She blushed; he was such a nice man. He'd listened to her, and made her feel better. "I could rush it through for you. I can just file the documents from Sunnydale later, when they finally arrive. Why don't you give me your information, and I'll have it ready for you in a day or two."

Xander leaned over a dropped a kiss on her hand. "I am Xander Harrison born December 12, 1937. This is my sister Mestral Harrison born February 14, 1927."

Mestral watched as her brother proceeded to charm the human woman into procuring them illegal documentation. Yes, she'd made the right decision. This would prove to be the experience of a lifetime.


"We did it, Messie. A million dollar contract," crowed Xander after the ridiculously laid-back meeting. The company had been enthusiastic in their wish to hire his company.

"As if we could do any less. However," said Mestral slowly.

Xander paused mid crow. "However?"

"I believe it is cause for celebration. And I have just the venue in mind," answered Mestral, her eyes glinting with suppressed mischief.

Xander knew that look. That I'm-smirking-without-moving-my-lips look. Oh, boy, he thought. This is bound to be a trip. "What did you have in mind?"

"Woodstock. I have two tickets," explained Mestral.

~*~

Xander wasn't quite as enthusiastic about the idea of attending Woodstock as Mestral was. He remembered seeing a documentary on it and had vague memories of how bad it had gotten in the end. But Mestral was insistent; this was a prime opportunity to observe the human race as they strove for peace and unity. Her words, not his. But he really couldn't complain, he'd heard that Joplin was playing this first night. While he'd always loved country music, Janis had a special place in his heart.

Mestral glanced around observing the large audience. Tents spread across the field in vast array. There were more humans here than she'd seen in her entire stay on earth. They'd arrived at the concert site all of twenty minutes ago, and all ready nearly a dozen people had wished them well and offered a place to relax.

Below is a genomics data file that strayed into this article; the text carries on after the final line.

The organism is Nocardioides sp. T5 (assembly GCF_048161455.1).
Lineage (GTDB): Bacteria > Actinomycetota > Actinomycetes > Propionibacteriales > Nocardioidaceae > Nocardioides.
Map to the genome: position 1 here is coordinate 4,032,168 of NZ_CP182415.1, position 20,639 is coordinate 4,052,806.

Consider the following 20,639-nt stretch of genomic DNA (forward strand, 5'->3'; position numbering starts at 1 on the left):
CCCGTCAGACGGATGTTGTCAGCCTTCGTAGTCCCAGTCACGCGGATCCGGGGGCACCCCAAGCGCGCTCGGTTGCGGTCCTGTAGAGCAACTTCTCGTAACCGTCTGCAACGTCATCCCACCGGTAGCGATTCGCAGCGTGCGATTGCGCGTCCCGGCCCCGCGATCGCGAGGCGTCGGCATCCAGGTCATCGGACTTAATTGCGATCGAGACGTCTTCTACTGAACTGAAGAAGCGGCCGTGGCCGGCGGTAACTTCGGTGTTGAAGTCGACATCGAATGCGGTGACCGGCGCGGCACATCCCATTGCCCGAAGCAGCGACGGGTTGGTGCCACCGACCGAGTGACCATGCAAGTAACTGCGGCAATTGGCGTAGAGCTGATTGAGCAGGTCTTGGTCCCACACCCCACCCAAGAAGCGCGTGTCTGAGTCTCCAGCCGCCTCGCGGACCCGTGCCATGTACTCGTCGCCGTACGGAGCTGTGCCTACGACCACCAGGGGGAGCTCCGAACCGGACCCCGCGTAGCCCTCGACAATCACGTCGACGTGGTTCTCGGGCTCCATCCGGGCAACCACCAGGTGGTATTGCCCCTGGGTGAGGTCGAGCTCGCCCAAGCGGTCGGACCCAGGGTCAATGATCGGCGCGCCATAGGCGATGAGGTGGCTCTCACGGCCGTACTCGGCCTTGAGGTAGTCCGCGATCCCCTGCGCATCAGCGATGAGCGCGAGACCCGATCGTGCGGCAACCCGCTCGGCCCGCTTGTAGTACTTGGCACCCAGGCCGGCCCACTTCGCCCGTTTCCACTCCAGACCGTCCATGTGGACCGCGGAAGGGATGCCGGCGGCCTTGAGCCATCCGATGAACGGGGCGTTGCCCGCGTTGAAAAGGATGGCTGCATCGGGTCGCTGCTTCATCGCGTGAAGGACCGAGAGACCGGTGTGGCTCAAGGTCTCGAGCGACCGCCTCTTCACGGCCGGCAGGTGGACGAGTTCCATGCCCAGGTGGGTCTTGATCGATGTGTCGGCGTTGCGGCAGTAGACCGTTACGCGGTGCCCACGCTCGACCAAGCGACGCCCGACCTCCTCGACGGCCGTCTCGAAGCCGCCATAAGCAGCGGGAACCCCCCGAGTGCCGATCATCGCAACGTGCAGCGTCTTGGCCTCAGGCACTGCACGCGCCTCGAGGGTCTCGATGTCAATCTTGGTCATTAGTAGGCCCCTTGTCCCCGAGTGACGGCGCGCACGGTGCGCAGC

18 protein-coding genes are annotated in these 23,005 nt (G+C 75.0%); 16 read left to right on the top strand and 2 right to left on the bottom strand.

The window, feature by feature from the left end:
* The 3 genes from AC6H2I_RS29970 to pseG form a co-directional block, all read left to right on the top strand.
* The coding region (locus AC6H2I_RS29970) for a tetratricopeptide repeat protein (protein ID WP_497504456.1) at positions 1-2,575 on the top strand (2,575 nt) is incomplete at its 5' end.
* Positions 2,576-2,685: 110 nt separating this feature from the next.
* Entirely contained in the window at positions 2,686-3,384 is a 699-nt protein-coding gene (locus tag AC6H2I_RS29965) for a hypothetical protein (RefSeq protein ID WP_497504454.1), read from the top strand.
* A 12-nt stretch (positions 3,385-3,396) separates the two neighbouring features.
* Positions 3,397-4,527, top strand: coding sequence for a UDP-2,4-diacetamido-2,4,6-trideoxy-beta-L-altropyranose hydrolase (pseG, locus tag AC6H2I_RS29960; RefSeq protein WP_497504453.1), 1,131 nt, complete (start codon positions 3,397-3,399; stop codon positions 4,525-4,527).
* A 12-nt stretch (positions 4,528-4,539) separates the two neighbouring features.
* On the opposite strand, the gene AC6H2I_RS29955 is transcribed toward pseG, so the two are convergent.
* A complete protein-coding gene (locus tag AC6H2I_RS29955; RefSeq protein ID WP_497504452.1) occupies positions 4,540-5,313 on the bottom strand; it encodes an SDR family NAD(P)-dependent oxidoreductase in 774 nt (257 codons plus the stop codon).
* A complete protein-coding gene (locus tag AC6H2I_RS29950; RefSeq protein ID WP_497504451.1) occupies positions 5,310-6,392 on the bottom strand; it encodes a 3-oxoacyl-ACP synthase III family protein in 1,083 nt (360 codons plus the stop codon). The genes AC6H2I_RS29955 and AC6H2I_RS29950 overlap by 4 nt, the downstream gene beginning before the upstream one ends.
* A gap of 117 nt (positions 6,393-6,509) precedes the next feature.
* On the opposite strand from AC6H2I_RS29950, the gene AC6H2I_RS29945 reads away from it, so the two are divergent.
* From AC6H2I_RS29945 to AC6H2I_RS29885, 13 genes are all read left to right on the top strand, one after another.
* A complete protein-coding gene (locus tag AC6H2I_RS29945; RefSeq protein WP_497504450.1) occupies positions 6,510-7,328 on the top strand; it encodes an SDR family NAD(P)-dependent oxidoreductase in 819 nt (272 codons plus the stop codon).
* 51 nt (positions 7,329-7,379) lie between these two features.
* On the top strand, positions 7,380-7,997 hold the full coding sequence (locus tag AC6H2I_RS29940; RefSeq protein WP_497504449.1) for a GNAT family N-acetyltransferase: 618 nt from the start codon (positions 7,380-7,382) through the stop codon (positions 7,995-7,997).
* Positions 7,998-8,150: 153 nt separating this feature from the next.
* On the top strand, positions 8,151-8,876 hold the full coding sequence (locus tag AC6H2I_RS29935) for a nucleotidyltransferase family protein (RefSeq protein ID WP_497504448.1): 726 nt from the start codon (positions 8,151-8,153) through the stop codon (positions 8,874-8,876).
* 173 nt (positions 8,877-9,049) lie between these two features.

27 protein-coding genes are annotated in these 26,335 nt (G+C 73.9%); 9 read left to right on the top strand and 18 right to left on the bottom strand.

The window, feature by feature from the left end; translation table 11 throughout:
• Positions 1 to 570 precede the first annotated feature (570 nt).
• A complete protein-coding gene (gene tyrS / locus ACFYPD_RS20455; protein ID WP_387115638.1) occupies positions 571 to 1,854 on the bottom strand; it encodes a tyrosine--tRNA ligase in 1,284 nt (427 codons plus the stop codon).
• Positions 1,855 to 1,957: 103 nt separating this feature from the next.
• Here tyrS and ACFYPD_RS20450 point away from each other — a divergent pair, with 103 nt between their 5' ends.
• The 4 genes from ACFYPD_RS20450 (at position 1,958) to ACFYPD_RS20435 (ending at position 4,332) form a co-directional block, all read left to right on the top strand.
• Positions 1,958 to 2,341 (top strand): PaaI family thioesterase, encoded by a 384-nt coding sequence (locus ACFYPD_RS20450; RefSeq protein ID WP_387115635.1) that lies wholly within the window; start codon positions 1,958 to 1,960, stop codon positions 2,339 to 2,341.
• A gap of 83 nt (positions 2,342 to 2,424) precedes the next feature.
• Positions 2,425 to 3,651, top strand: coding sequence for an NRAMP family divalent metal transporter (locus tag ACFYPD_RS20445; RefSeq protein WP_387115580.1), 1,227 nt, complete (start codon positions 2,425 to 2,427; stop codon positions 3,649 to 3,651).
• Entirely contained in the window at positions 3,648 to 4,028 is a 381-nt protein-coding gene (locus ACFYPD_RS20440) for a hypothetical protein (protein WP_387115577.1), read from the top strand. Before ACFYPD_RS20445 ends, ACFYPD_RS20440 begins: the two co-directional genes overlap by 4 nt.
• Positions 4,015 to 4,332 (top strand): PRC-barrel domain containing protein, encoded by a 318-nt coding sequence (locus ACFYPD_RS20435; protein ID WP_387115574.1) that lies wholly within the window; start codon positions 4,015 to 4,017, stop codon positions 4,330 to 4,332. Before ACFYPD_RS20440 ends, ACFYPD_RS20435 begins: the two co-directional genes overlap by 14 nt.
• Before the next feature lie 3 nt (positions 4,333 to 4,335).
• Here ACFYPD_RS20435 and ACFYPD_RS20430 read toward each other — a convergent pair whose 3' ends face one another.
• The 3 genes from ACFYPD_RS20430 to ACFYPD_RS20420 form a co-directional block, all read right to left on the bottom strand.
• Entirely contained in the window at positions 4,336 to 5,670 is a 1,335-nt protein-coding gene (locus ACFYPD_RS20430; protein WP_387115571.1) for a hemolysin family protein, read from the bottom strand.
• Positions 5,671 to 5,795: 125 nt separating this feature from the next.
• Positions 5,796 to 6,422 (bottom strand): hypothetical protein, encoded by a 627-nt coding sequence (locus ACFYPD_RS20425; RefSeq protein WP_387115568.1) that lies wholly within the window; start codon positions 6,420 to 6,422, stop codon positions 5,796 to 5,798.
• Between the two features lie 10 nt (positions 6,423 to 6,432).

Sandar however had glared at the last couple and growled. She gave a little sniff as if she needed protecting. Mestral glided through the crowd watching. Always watching.

Xander was bored. There wasn't actually all that much to do if you weren't getting high or laid. Joplin and Hendrix weren't performing until later and Creedence had all ready gone on.

He knew Mestral however was amused. Her comments were actually the best part of the day so far.

"Sandar," Mestral said, gliding up beside him. "Look, there."

He followed her pointing finger and rolled his eyes. There were several couples actively participating in free love.

"I thought you said humans did not 'do it' in public places," said Mestral, her eyebrow quirking as she observed their antics. The day had been most informative. She'd had a chance to speak with the various humans. The conversations had been fascinating. While she was still pretty sure the humans weren't prepared for first contact, she could see them being a worthy ally in the future.

"That's 'cause it's generally frowned upon," answered Xander.

Mestral shook her head. Humans really were odd. They had a tendency to focus on the wrong thing in her opinion. The event was designed to promote ideals, yet the humans there were polluting their bodies so much it was a wonder they were coherent let alone capable of procreation.

Mestral was roaming the crowd again, Xander following diligently behind her when she heard the sounds of distress. She paused, head tipping as she sought out the source.

"Mestral," questioned Xander.

"I hear a female in pain," replied Mestral. "Yet I can not pinpoint her location."

Xander sighed, but moved up beside Mestral. He placed one hand on her shoulder, knowing what she wanted him to do. Using her calm presence as a steady center in the flood of human emotions he opened his senses. The first wave of emotion nearly made his knees buckle but Mestral quickly steadied him. He narrowed his focus and had her in an instant. "This way," he said, drawing his shields back up.

Mestral followed him over to the flimsy first aid center. The edges of her mouth tightening at the poor conditions. Now that she was nearer she could hear the sounds of strain, and realized the woman was in labor. She hurried past Xander and entered the tent.